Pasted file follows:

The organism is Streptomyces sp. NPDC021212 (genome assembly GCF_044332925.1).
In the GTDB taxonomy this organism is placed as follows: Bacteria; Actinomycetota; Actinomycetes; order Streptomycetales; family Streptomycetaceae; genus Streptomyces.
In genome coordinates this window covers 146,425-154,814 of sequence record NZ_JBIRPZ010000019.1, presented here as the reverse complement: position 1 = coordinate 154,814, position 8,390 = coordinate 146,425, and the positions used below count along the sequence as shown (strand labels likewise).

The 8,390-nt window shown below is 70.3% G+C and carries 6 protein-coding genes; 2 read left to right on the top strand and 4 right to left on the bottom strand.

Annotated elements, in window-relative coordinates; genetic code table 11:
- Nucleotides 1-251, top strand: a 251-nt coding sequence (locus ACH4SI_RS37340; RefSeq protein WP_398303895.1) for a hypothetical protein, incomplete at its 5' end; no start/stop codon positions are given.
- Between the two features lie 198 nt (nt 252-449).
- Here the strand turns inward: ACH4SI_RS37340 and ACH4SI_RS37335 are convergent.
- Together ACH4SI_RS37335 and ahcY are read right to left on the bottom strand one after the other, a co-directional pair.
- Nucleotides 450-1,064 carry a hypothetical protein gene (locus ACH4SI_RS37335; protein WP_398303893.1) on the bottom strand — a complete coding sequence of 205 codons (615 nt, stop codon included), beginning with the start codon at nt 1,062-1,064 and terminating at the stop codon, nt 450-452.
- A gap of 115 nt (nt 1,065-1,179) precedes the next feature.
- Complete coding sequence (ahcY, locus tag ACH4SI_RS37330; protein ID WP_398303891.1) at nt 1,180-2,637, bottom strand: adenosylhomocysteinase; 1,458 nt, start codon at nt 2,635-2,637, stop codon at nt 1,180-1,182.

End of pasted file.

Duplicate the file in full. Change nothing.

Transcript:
The organism is Streptomyces sp. NPDC021212 (genome assembly GCF_044332925.1).
In the GTDB taxonomy this organism is placed as follows: Bacteria; Actinomycetota; Actinomycetes; order Streptomycetales; family Streptomycetaceae; genus Streptomyces.
In genome coordinates this window covers 146,425-154,814 of sequence record NZ_JBIRPZ010000019.1, presented here as the reverse complement: position 1 = coordinate 154,814, position 8,390 = coordinate 146,425, and the positions used below count along the sequence as shown (strand labels likewise).

The 8,390-nt window shown below is 70.3% G+C and carries 6 protein-coding genes; 2 read left to right on the top strand and 4 right to left on the bottom strand.

Annotated elements, in window-relative coordinates; genetic code table 11:
- Nucleotides 1-251, top strand: a 251-nt coding sequence (locus ACH4SI_RS37340; RefSeq protein WP_398303895.1) for a hypothetical protein, incomplete at its 5' end; no start/stop codon positions are given.
- Between the two features lie 198 nt (nt 252-449).
- Here the strand turns inward: ACH4SI_RS37340 and ACH4SI_RS37335 are convergent.
- Together ACH4SI_RS37335 and ahcY are read right to left on the bottom strand one after the other, a co-directional pair.
- Nucleotides 450-1,064 carry a hypothetical protein gene (locus ACH4SI_RS37335; protein WP_398303893.1) on the bottom strand — a complete coding sequence of 205 codons (615 nt, stop codon included), beginning with the start codon at nt 1,062-1,064 and terminating at the stop codon, nt 450-452.
- A gap of 115 nt (nt 1,065-1,179) precedes the next feature.
- Complete coding sequence (ahcY, locus tag ACH4SI_RS37330; protein ID WP_398303891.1) at nt 1,180-2,637, bottom strand: adenosylhomocysteinase; 1,458 nt, start codon at nt 2,635-2,637, stop codon at nt 1,180-1,182.